Her first taste of international action came at the 2022 World Aquatics Championships in Budapest, Hungary with her highest finish being ninth in the 4x200m freestyle relay. She was then selected to race at the Birmingham Commonwealth Games and the European Championships in Rome, coming away from both with medals.
Freya, who is now studying bioengineering at Loughborough University, competed in three events in Birmingham, finishing just outside the medals in the 400m individual medley and claiming a bronze as part of the 4x200m freestyle relay team.
She followed this with a gold, silver and bronze at the European Championships as she became European Champion in the mixed 4x200m freestyle relay and individual bronze medallist in the 400m individual medley.
“I wasn’t expecting to get onto the podium at the Commonwealth Games, although I knew we had a very good chance with the team, so I would have been more disappointed if we hadn’t made it,” says Freya, whose younger sister Iona also swims at European junior level.
“At the Commonwealths I got into the final in fourth place in the individual medley and thought I could be in with a chance of a medal. Although I achieved a personal best, I missed out by half a second. It was difficult but that’s sport, there’s nothing you can do about it.
“So, I used that when it came to the Europeans to focus me. I was looking good for bronze in the same event, but I wasn’t expecting it. I swam the best race of my life, although I can’t remember much, not even if I cried!
“I was absolutely terrified about the Worlds,” adds Freya. “It was so strange to be walking around the poolside with all these people whom I have looked up to – world record holders and Olympic medallists. Even though I was there to swim too, it was very surreal!”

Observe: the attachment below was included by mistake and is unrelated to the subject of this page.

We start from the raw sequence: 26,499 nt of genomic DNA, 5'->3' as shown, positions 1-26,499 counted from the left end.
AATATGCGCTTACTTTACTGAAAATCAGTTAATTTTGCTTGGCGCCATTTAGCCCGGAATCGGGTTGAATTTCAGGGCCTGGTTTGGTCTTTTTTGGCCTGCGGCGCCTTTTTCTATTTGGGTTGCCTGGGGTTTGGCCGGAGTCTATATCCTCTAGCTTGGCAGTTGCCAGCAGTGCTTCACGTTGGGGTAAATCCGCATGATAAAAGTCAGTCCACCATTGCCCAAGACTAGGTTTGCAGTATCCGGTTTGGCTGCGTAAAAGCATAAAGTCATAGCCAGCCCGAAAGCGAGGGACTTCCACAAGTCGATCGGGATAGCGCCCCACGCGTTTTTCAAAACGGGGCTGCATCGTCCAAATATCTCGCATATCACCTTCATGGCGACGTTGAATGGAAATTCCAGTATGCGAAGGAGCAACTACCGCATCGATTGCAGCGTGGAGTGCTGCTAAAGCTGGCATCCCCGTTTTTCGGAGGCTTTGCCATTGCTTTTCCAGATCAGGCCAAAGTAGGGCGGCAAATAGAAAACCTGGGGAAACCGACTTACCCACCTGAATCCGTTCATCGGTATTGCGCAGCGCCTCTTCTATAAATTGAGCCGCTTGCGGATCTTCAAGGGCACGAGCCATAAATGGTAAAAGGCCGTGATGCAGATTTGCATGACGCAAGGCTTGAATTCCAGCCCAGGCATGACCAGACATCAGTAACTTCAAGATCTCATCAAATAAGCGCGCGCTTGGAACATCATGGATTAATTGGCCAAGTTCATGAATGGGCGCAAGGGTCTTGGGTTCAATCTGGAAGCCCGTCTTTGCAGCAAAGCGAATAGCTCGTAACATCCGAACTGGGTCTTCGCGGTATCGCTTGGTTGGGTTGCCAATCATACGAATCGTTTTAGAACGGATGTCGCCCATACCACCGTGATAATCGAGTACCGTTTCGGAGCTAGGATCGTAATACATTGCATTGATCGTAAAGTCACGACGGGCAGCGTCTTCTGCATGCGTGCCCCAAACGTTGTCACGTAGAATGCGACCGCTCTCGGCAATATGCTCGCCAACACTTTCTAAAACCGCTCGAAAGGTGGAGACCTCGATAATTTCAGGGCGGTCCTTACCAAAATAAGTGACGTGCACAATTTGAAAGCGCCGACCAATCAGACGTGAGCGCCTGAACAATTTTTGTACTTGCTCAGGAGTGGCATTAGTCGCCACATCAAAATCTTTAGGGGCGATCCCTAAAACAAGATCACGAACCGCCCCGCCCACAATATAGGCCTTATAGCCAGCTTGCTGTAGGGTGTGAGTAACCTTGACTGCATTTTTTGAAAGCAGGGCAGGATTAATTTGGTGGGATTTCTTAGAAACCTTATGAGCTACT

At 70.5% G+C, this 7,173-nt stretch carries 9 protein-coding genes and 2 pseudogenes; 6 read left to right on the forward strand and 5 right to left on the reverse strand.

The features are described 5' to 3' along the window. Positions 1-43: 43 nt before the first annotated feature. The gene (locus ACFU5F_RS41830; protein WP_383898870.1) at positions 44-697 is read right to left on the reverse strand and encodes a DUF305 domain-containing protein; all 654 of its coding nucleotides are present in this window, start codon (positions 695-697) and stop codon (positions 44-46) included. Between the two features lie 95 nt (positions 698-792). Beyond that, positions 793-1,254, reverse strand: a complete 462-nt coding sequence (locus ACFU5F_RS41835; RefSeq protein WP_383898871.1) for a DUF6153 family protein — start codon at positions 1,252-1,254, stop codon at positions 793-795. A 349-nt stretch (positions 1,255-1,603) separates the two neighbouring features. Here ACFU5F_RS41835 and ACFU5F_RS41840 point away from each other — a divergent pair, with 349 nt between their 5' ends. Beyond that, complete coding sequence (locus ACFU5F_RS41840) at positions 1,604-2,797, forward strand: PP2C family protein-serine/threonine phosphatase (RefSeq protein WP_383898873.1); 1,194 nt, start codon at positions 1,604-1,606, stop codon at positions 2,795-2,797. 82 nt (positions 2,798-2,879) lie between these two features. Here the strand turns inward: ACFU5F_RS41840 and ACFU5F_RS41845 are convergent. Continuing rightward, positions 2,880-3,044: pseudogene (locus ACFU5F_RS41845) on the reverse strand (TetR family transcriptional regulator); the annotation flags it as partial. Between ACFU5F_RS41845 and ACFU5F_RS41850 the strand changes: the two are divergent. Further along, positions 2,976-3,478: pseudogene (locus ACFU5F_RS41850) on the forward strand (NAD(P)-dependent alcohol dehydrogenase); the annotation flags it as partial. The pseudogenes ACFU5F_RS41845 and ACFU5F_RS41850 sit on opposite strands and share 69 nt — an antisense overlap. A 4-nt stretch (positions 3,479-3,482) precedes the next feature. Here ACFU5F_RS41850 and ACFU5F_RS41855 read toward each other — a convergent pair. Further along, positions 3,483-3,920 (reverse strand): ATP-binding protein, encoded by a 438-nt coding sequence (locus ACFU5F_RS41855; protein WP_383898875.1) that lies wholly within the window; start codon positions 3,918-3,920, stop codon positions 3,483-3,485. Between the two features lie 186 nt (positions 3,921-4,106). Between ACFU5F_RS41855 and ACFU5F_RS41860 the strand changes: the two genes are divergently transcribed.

Freya is already training for next season, spending between 18 and 20 hours per week in the pool, plus another 3-5 hours focussing on land-based work, with the focus on the World Championships in July 2023.
“The move to Loughborough has been good so far,” adds Freya, who previously competed for Nottingham club Nova Centurion.
“It’s where a lot of other swimmers such as Adam Peaty are based, so to be here doing a similar programme, knowing I’m putting in the hard work that’s required, is definitely a confidence boost.
She adds: “As for the future, the World Championships are my main focus. I want to gain more experience, make some finals and make the podium. And then there’s Paris 2024 to look forward to. I train hard, and I’m so grateful for the places I’ve been able to go and the experiences I’ve had through swimming, but race day is my favourite time. I do the training for the competitions, that’s the highlight.
“I’ve been with my coach, Nathan Hilton, for the past five years and I definitely wouldn’t be where I am without him. My family have always been so supportive too, they’ve never put pressure on me, I do that myself!
“They just want me to relax, to go out and have fun. They are always happy no matter how I swim. It was great that they were able to be at the Commonwealths, I just wanted to make them proud and happy.”
Photographs: Georgie Kerr, British Swimming & Len Aquatics